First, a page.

November 8, 2015

A Marriage Reconciled

It is a fixture of modern Catholic life that a spouse immersed in some type of marital discord may eventually succumb to the divorce meme and the seeking of that seemingly elusive goal of marital happiness. In all likelihood, divorce will then be followed by the issuance of an Annulment Decree, even though one spouse wanted neither divorce nor annulment.

However, as the below article points out, it doesn't have to end that way. There doesn't have to be the sacrificing of the Sacrament or the vows or the children. It can change. Reconciliation can happen. There can be the renewal of the original marital happiness. By continuing to pray for your separated spouse (and yes, to pray even for your divorced one), you can choose the better path. Indeed, you both can choose - with the help of the Sacramental Graces, obviously - the better path, as this story of a reconciled marriage brings to light.

It may not happen always, but suffice to say that it can happen. - Ed.


              Forgiveness is Key to Reconciling Separated Couple

Craig and Beatriz Walterscheid, & daughter
Nov. 6, 2015. A twelve-year old girl, whose parents married in 2002, is thrilled that her parents are reconciling after having been separated for seven years. Craig Walterscheid said, "Forgiving my wife and in-laws, for what I perceived as their destruction of our marriage, was the key that opened the door to reconciling my marriage."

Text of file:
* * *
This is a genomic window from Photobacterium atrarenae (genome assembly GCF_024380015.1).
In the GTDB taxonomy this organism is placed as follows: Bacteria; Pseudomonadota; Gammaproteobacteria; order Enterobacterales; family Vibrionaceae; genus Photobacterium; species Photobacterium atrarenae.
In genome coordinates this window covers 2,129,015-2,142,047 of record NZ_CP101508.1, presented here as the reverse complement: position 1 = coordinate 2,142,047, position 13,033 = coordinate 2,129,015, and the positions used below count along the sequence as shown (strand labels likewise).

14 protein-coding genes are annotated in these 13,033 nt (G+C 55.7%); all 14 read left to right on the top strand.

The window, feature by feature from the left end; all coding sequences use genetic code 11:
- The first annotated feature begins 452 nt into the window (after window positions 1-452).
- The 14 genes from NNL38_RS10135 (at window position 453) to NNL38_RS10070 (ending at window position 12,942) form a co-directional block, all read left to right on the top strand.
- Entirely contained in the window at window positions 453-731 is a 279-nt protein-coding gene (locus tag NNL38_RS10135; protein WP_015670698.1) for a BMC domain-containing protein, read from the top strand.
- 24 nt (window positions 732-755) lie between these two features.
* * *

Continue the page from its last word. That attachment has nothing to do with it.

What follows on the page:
In an interview with Mary's Advocates, Craig said he and his wife, Beatriz, were serious Christians when they married, who would never miss attending Catholic Mass on Sundays. Craig explained, "Soon after marriage, my wife and I regularly had heated arguments. After three years of marriage, she and our daughter left our marital home and moved in with her parents who lived over 1500 miles away." Craig said that they both figured separation was the solution to their marital problems, though neither of them liked the idea.

Because Craig believed is the indissolubility of marriage, he never expected to act single and find a new partner. Neither party filed for civil divorce. For a couple of years, Craig would make the trip to spend time with his estranged wife and daughter. At that time, Craig said his wife seemed guarded and distant. In 2007, after a few definitive e-mails, Craig said he and his wife just stopped corresponding altogether.

Craig explained that he became resigned to accept his version of reality, that is, his in-laws had taken his wife and daughter away. In 2013, he read a book that got him thinking about possibilities of reconciling: Como Salvé Mi Matrimonio (How I Saved My Marriage), by Maricruz. Thereafter, he saw a full page ad for the book "The Gift of Self" on the back cover of an old copy of the magazine "Homiletic and Pastoral Review." The advertisement contained an endorsement for the book by the Vicar General of the Archdiocese of St. Paul and Minneapolis, who wrote, "'The Gift of Self' reminds us that any true gift is offered in the image of Christ. For that very reason, even when in the sacrament of marriage, a spouse experiences neglect, betrayal or separation, the gift of self can be faithful and, as such, sanctifying."